By Anna Merlan
By Lee Escobedo
By Alice Laussade
By Scott Reitz
By Claire Lawton
By Kiernan Maletsky
By Anna Merlan
There is perhaps no explanation for why the soundtrack to Joel and Ethan Coen's O Brother, Where Art Thou?, crammed full of bluegrass standards, chain-gang echoes and lullaby melodies, has sold almost 2 million copies and sat near the top of the country charts for months. The disc has received no radio play--save, perhaps, on public radio late at night--and its biggest names (Emmylou Harris, Gillian Welch, Alison Krauss and Ralph Stanley) are star attractions whose albums rarely go gold, much less prance around in platinum jewelry. Welch, trapped backstage by a documentarian's camera, tries in Down From the Mountain to explain the appeal, but even the young practitioner of old-time roots music is stymied: "The songs are seemingly everyday, but heavy," says the woman born not atop Appalachian mountaintops but in Beverly Hills to parents who worked on The Carol Burnett Show. "It's the way everybody talks, but the way no one talks." So she leaves it to her performances to make her case for her, and hers is a most eloquent and persuasive argument for the appeal of such timeless music. One has a hard time finding fault with music that can elicit a smile and a teardrop at the exact same moment.
Co-directors D.A. Pennebaker (Dont Look Back, Monterey Pop), wife Chris Hegedus (startup.com) and Nick Doob went to Nashville in May of last year to record a concert at the Ryman Auditorium, where artists on the O Brother soundtrack gathered for a one-off showcase. But Down From the Mountain is no more a concert film than The Last Waltz or Stop Making Sense; never do you feel as though there's a screen separating audience from performer. It's the cinematic equivalent of a revival, both in the religious sense (every song here is, more or less, about life, death and redemption in the afterlife) and in the musical sense (one performer has no idea what music supervisor T Bone Burnett means when he tells him to play a song more "rock and roll"). It's the most uplifting film of a numbing year--a feel-good film full of songs about feeling god-awful.
The filmmakers trolled backstage looking for anecdotes and color and found Emmylou Harris, as striking as any movie star, obsessively glued to her Motorola SportsTrax device, checking on baseball games in progress. "God gave us baseball," she insists during a 3-2 count. They sit in on rehearsals and capture the camaraderie among musicians playing antiquated music in the 21st century; where else but here could one find a fiddler and riverboat captain (the late John Hartford, who looks like a backwoods Tom Waits)? And they trailed Ralph Stanley from limo to radio station, as the veteran banjo picker likewise tried to put into words what only music can describe.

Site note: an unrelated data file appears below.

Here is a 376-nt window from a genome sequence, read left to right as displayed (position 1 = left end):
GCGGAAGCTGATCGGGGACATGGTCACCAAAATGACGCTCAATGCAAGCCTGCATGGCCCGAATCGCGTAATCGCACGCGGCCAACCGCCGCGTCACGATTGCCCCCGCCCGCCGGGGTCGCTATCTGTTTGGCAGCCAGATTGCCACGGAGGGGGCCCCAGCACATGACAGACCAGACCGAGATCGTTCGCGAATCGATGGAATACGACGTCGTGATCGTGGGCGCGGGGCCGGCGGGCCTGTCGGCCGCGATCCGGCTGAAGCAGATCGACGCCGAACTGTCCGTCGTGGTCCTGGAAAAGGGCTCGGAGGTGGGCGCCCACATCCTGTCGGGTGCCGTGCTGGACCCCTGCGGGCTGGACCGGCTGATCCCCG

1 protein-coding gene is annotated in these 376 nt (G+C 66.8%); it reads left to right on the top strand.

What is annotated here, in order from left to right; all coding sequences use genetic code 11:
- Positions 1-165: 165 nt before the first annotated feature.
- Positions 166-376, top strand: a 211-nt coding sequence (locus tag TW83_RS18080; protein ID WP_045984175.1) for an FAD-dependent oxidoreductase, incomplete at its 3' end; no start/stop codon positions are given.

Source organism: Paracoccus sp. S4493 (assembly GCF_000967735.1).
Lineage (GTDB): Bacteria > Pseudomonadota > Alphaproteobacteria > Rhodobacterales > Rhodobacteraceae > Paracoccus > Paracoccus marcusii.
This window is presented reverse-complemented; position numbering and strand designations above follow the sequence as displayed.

"The lonesome voice is born and bred into you," insists the 74-year-old claw-hammer icon, whose music was first broadcast from a Virginia radio station in 1946. Stanley appears only in the film's opening and closing moments, but his presence hovers over the entire 98-minute-long film like a ghost with a pulse. It's his desolate version of "Man of Constant Sorrow," performed in the film by Union Station's Dan Tyminski and lip-synched by George Clooney, that opens the film, and he closes it with the harrowing a cappella "O Death," in which he begs the reaper to let him live another year. Stanley is the bluegrass purist's touchstone, and he's treated here with the reverence due a self-proclaimed doctor of mountain music.
The film is chaotic and scattered during its opening moments; it's not until the concert, well into the film, that the musicians are identified by Hartford, who also serves as emcee. But the filmmakers take it on faith (appropriate of the music, perhaps) that theirs is an audience familiar with The Cox Family, the Peasall Sisters, The Whites and the Fairfield Four as to have no need of introduction. Besides, the performers are less important than the performances, which aren't shackled by sacred tradition. These songs are all present tense, not just scratched vestiges meant to linger on a collector's shelf or behind a museum's Plexiglas display cases. When Harris, Welch and Krauss perform "Didn't Leave Nothing But the Baby"--the song of the sirens in O Brother, introduced here by a chuckling Welch as a "lullaby and a field holler"--it's striking and chilling, an invitation to the everlasting slumber. And the Fairfield Four's rousing take on "Po Lazarus" brings grins of joy and shrugs of shame; the specter of the chain gang lingers.
There are plenty of stirring moments: Krauss leading a choir "Down to the River to Pray"; the Peasall Sisters chirping out a slightly off-key version of "In the Highways"; Chris Thomas King and Colin Linden's slide-guitar duel on "Burning Down the Liquor Store"; Hartford's giddy take on the chestnut "Big Rock Candy Mountain"; any time Welch, Harris and Krauss--a holy trinity indeed--sing together or separately. But aside from Stanley's "O Death," the most definitive performance in the film may be Welch and David Rawlings' original "I Want to Sing That Rock and Roll," also found on Welch's just-released album Time (The Revelator). Reminiscent of any Everly (or Louvin) Brothers hit, it just may be the song to explain a youngster's infatuation with ancient melodies. It's perhaps ironic and desperate at the same time, the plaintive cry of the old-timer afraid of being "drowned out" by the ruckus and the defiant shout of the comer looking to "'lec-tree-fy my soul." It's about life and the afterlife, it's about promise and pain, and it's about how all of it's available in the hollow of an old guitar.
Join My Voice Nation for free stuff, film info & more!